Cruise Review: Aranui 5

Cruise Review: Aranui 5

On the new Aranui 5, passengers can cruise the South Pacific in style By: Peter Knego
<p>Aranui’s crew performs local dances for passengers. // © 2017 Peter Knego</p><p>Feature image (above): Aranui 5 serves as a supply ship as well as...

Aranui’s crew performs local dances for passengers. // © 2017 Peter Knego

Feature image (above): Aranui 5 serves as a supply ship as well as a passenger cruise vessel. // © 2017 Peter Knego

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The Details

Aranui Cruises

Located some 800 miles northeast of Tahiti, the ruggedly beautiful Marquesas Islands are regularly served by Aranui Cruises’ new Aranui 5, a unique passenger/cargo liner that sails 14-night roundtrip voyages from Papeete, Tahiti. The hybrid ship, which sports four cargo holds and two massive cranes, not only carries up to 295 guests in a range of comfortable, fully air-conditioned accommodations, but also brings essential commodities and supplies to the islands.

The vessel is the latest, largest and most sophisticated in a succession of Aranui ships that first began this service in 1960. It has an observation lounge, four bars, two aft-situated lounges, a library, a card room, a dining room, a meeting room, a gym, a well-stocked boutique and even a small spa. There are two elevators on the ship, as well.

The ship’s nine categories of staterooms include eight-person dormitories; standard oceanview rooms with a porthole; deluxe staterooms with a balcony; and several grades of suites — the most lavish of which is a 440-square-foot Presidential Suite with a built-in bar, a separate bedroom, a living room and a balcony. Rates, which are per person and based on double occupancy, range from $3,168 for dormitory accommodations to $9,863 for the Presidential Suite.

The Marquesans have nicknamed Aranui 5 the “Seventh Island” since it calls at all six of the chain’s inhabited islands, including Nuku Hiva, the administrative capital; Ua Pou, with its otherworldly mountain spires; Hiva Oa, where artist Paul Gauguin and musician Jacques Brel spent their final years; isolated Tahuata, for a remote beach call; lush Fatu Hiva, which boasts towering cliffs and waterfalls; and relatively arid Ua Huka, which is often compared to Easter Island.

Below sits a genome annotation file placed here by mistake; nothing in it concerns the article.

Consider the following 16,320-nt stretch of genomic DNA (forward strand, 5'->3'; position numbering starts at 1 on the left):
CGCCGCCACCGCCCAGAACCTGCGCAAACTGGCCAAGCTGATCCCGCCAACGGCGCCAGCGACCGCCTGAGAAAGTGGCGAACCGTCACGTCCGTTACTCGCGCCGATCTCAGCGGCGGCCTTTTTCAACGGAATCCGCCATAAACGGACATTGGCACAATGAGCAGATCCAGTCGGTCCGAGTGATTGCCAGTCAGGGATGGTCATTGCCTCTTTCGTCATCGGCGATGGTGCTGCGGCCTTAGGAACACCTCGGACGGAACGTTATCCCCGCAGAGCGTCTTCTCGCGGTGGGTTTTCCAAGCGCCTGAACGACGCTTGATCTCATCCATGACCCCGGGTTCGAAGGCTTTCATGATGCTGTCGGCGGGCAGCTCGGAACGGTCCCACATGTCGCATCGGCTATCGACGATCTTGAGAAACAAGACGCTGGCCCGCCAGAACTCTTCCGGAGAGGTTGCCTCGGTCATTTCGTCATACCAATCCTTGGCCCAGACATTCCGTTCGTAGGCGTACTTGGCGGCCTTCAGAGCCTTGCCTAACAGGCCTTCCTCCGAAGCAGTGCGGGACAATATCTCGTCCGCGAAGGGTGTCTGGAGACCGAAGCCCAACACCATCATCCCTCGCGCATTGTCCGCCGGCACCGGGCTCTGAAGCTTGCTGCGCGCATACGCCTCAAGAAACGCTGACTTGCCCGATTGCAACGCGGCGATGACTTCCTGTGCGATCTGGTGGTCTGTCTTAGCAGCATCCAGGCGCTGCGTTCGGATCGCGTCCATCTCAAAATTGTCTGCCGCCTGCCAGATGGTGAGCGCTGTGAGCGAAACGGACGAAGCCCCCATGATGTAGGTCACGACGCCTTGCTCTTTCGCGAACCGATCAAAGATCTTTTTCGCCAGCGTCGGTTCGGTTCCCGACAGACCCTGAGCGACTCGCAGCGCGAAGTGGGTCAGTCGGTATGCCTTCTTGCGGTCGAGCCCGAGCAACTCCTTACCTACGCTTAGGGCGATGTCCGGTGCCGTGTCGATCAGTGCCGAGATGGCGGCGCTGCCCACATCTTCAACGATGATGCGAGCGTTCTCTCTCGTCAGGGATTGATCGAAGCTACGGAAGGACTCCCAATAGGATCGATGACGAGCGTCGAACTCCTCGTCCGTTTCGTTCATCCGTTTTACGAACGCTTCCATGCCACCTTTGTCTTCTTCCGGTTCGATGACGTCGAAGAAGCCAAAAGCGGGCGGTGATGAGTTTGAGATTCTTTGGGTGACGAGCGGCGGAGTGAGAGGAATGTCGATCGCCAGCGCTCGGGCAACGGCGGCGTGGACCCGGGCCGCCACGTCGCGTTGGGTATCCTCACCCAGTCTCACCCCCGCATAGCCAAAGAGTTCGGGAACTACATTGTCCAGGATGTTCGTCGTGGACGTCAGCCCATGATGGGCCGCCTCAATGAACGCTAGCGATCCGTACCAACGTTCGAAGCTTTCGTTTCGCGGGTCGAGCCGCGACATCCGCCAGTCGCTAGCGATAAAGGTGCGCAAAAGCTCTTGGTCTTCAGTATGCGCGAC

Shore excursions are included in the fare. In some places, guests are transported to archaeological sites, picnics and cultural shows in 4x4 vehicles driven by locals, adding to the uniqueness of the adventure. The voyage also includes stops in the Tuamotu Islands (Fakarava outbound and Rangiroa homebound) and romantic Bora Bora.

Life onboard is casual and largely unstructured, except for meals, deck parties and daily shore talks, which are held in English, French and German. Fellow guests tend to be in the 50-plus age range, curious and well-traveled, hailing from France, Germany, Australia, New Zealand and the U.S. While Aranui 5 lacks the multiple dining options of most cruise ships, meals are well-prepared with fresh, locally sourced ingredients and seafood. The breakfast buffet is open seating, and there are full-service, fixed, three-course lunches and dinners offered in early or late seatings that include white and red wine. Complimentary, self-service 24-hour coffee and tea are also available.

Although onboard services are fairly limited on Aranui 5, the ship’s Polynesian staff works tirelessly to make life on the ship a warm, gracious affair. There’s a free laundry service available three times per voyage in addition to a self-service laundromat (tokens and detergent can be purchased from the boutique). Wi-fi access is available, but it’s costly and slow at $50 for 300 megabytes. 

However, most passengers are not sailing on Aranui for the amenities. For clients interested in a truly local experience in an exotic and beautiful part of the world, this ship offers adventure in comfort.

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